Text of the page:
Unlike my cousins, our 90-year-old grandmother, who had survived the Nazi occupation of Ukraine, had no intention of leaving. When I called her from California to urge her to abandon the heavily shelled city, she told me: “Let them come and get me. I’m too old to leave. ” Then she recited a dirty poem she’d made up about Mr. Putin.
My uncle and aunt stayed in Donetsk because of Grandma and because restarting their life elsewhere seemed too difficult.
In 2016, after several cease-fire agreements, I visited them with my brother for the first time in three years. Donetsk no longer felt like a refuge. It was boarded-up stores, empty apartments, broken windows and women with their hair no longer colored in salons that no longer existed. Bullet holes punctured everything – apartment buildings, newspaper kiosks, closed kebab stands. In downtown, a huge poster depicted a soldier holding an ecstatic child and the words “Happy Donbas Liberation Day!” (Somehow, I’d never realized that my family needed to be liberated.)
By then, my grandma had had a stroke and did not speak much, though, oddly, the little she did say was in Ukrainian. Years of war had left me aunt somewhere between traumatized and amused, a quintessentially Soviet attitude. “It’s terrible to realize how used to this war we’ve become,” she told us. “It is not right. It’s inhuman to feel this way. ”
My aunt and uncle have never approved of the self-proclaimed separatist republic, but as many around them have accepted it, their circle has grown smaller, making them feel even more isolated and angry. Grandma passed away in 2019. Their children stayed in Kyiv. My aunt and uncle converted their basement into a bomb shelter, dug in and slowly got used to their strange life.
They got used to not receiving any mail or money from the outside world, because Donetsk had virtually no international post office or banks. They got used to not having an airport after the Donetsk International Airport, rebuilt and gleaming for the Euro 2012, was reduced to rubble. They got used to the long journey through checkpoints, on an unmarked minibus, to see their children in Kyiv, or the wait for their children to arrive in Donetsk through the same checkpoints. They got used to the daily rumble of the separatists’ army trucks driving past their house from the nearby base. They got used to the fact that the rest of the world had largely forgotten about them.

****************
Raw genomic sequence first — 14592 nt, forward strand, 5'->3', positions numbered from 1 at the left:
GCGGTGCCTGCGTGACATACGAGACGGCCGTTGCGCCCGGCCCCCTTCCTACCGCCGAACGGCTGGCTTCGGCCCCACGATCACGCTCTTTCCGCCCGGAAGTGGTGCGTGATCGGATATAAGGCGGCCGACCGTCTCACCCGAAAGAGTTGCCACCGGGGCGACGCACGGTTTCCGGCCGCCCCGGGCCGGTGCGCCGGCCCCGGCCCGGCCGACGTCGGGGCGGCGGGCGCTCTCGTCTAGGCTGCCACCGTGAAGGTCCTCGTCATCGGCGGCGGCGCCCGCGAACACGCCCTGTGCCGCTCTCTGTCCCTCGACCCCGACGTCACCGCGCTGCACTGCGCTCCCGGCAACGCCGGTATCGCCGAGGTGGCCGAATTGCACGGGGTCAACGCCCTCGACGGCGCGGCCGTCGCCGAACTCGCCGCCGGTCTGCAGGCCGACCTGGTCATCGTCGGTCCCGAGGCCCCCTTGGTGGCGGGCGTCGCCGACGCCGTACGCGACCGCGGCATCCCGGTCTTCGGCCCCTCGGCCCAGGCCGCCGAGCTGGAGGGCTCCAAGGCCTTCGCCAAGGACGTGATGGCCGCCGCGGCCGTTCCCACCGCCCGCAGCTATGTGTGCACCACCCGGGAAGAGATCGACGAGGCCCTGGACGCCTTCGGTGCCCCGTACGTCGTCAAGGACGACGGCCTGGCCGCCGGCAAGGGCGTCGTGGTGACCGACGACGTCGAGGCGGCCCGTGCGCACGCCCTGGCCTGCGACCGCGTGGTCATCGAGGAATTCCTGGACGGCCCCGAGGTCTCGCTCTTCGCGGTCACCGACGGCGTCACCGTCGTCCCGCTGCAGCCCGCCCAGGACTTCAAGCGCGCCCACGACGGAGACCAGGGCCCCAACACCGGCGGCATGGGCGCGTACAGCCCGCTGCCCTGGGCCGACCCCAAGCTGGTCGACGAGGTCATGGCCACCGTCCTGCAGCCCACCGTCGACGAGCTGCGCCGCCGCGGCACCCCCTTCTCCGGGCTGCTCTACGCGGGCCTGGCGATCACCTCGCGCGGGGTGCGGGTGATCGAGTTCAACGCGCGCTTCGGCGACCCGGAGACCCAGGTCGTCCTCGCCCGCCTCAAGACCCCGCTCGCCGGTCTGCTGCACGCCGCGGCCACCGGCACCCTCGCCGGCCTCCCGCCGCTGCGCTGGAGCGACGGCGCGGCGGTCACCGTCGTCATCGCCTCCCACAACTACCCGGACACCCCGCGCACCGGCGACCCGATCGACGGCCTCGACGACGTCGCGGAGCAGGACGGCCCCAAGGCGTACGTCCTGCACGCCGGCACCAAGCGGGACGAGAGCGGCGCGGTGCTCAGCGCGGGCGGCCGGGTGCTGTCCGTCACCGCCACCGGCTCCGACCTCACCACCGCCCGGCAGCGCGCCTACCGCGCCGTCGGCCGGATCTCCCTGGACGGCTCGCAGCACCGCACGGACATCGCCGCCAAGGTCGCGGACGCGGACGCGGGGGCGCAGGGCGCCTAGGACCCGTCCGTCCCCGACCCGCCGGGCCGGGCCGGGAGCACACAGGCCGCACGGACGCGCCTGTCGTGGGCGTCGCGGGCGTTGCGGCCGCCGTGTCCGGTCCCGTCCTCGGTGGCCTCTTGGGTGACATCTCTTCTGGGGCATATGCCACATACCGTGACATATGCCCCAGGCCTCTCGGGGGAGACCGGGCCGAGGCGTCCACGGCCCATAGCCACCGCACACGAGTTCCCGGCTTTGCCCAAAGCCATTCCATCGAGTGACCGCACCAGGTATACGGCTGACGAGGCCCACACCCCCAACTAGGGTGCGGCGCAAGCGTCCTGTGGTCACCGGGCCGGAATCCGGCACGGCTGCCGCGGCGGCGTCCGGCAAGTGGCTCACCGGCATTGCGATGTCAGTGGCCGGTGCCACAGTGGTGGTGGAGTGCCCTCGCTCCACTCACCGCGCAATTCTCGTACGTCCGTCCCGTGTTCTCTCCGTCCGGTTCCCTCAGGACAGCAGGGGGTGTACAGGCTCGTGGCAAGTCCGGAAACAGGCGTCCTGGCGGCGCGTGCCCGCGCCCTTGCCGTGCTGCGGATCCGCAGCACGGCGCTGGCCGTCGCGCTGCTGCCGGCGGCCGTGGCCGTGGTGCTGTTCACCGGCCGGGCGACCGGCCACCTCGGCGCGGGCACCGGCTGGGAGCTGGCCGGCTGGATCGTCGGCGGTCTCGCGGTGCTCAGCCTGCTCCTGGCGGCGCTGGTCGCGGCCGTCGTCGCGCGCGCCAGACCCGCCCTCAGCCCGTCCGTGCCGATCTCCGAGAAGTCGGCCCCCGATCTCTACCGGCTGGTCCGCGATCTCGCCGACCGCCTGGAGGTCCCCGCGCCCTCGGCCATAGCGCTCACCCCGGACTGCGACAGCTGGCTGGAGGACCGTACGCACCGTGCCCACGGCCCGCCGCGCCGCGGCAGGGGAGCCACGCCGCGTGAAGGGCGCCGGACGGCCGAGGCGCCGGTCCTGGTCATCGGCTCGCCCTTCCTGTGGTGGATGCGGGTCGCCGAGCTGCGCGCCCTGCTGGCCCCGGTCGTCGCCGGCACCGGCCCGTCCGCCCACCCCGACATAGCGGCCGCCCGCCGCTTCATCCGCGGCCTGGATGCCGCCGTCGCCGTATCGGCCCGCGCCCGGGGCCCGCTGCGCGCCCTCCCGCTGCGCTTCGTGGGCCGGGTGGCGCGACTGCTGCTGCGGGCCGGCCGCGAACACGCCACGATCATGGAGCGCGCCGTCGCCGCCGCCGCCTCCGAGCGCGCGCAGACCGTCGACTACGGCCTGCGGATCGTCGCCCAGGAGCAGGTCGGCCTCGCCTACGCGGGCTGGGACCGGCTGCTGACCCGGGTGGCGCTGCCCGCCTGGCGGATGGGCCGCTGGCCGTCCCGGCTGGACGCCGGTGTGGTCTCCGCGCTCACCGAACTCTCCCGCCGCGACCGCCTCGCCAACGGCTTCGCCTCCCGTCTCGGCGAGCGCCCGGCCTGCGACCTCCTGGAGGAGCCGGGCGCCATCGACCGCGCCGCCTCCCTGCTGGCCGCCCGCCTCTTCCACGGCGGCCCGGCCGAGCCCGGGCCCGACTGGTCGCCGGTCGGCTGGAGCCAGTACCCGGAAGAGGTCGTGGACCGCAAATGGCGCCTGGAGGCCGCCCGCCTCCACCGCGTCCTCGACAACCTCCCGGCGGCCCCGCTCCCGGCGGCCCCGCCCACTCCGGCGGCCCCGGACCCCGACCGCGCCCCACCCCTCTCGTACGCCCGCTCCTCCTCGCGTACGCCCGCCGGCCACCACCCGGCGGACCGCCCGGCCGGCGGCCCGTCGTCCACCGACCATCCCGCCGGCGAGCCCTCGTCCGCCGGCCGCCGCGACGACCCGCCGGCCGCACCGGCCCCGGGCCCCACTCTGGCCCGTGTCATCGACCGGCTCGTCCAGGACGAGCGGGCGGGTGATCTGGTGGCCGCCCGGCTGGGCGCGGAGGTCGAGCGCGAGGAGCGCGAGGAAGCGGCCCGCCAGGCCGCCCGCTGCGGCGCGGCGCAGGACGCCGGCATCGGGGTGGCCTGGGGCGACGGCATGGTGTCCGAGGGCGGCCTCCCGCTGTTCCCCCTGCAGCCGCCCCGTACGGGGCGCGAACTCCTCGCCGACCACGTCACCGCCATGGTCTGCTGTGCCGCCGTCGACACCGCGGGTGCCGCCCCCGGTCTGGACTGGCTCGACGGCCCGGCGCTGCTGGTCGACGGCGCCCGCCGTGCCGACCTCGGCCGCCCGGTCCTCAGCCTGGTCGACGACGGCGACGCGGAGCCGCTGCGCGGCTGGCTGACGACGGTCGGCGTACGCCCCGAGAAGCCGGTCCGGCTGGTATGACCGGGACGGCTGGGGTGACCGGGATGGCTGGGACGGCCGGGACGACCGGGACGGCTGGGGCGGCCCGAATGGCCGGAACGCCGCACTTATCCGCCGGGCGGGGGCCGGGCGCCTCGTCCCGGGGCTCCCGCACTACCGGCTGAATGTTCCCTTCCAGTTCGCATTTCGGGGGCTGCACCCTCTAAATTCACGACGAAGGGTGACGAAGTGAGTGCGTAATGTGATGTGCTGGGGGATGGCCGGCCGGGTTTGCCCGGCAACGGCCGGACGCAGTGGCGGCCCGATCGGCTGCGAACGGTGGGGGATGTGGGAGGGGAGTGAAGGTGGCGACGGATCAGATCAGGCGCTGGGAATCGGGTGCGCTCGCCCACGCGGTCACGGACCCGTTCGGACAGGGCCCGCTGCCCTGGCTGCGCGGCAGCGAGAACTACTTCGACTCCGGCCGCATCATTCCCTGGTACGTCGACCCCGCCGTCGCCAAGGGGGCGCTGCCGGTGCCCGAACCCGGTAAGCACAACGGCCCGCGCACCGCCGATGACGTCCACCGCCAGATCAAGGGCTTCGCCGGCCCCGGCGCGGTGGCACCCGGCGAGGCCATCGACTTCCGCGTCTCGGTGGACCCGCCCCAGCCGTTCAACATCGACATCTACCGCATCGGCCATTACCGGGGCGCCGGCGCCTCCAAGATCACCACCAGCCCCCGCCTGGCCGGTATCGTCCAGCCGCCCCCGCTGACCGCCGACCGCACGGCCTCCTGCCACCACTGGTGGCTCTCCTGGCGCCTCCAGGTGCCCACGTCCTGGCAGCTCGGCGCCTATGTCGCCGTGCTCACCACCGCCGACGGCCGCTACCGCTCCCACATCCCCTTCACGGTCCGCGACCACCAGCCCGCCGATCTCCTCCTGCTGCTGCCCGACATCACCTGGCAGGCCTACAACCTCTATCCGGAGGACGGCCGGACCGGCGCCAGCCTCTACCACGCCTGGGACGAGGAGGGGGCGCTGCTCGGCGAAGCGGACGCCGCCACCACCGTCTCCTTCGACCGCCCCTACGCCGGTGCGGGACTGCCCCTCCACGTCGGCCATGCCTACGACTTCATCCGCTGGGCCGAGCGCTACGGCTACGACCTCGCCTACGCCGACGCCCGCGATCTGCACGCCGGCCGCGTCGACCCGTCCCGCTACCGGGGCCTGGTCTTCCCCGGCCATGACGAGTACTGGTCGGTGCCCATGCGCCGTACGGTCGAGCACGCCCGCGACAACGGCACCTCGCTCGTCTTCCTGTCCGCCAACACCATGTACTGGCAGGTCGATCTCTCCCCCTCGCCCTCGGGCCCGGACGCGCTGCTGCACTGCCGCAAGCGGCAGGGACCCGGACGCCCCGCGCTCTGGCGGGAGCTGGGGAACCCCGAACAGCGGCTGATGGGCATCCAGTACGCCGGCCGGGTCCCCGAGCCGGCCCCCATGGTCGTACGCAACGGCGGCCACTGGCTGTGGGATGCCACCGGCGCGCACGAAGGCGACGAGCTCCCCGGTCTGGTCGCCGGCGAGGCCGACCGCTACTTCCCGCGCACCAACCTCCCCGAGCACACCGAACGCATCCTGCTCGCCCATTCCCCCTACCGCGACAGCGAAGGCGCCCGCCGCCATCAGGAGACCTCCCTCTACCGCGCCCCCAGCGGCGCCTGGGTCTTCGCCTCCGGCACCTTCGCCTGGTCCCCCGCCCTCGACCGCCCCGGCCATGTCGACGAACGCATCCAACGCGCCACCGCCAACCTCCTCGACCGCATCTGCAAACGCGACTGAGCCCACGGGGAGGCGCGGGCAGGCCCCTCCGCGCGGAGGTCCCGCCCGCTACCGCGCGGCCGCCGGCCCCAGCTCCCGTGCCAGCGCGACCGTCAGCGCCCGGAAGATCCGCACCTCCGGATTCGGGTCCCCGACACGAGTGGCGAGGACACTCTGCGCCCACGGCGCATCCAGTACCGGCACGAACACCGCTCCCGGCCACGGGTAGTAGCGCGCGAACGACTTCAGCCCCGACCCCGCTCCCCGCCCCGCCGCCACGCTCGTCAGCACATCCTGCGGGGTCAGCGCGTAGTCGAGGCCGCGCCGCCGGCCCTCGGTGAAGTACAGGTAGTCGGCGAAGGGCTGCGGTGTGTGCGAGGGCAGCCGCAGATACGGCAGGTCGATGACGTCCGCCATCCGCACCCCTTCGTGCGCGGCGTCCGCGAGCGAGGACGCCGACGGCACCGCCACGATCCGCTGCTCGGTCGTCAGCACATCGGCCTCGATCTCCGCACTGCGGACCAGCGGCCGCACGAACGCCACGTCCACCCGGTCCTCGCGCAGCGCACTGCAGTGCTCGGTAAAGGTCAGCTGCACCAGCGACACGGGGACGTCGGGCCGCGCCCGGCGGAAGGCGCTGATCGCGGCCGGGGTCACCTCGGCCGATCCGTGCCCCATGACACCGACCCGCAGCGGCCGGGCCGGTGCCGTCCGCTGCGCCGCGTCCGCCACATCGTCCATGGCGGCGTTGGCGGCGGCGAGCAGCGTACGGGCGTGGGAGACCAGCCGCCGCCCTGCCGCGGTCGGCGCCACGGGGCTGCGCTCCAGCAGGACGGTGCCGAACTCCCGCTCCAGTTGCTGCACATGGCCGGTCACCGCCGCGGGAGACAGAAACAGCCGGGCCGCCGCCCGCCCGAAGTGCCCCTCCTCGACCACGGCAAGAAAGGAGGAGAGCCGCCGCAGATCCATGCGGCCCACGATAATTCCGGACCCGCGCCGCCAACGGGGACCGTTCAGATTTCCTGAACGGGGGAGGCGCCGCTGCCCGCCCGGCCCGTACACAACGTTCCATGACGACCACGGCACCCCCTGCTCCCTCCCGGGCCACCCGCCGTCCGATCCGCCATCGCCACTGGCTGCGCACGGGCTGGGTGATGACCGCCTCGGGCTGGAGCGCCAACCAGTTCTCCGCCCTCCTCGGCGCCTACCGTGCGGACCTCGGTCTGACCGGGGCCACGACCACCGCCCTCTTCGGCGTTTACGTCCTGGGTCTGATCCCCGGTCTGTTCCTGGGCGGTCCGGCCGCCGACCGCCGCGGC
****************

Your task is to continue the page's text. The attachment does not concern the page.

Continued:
But then Mr. Putin ordered his military into Ukraine, and the regional conflict they lived with stoically for so long grew into an international calamity, and the last of my aunt’s composure evaporated. Now when I call her, she is in tears.
“I’m not afraid for my own life anymore after eight years of war,” she says. “But my heart aches for my children.”
My cousins Mikhail and Anna are in Kyiv waiting for the fallout of the second Russian invasion of their lives. They tell me their experience in Donetsk has made them less panicky than most Ukrainians who’ve never seen war. I can not bring myself to tell them that my fear is that their whole country will be turned into Donetsk, an unlivable unplace.
I ask myself if I should have seen this coming, or insisted that they leave. Now all I can do is rush to the phone every morning to check in with them.
“There were times in the past few years that I felt like soon normal life will return,” my aunt told me on Friday, as Russian troops moved toward Kyiv. “But now I know it will not.”
Sasha Vasilyuk (@sashavasilyuk) is working on a novel set in Ukraine.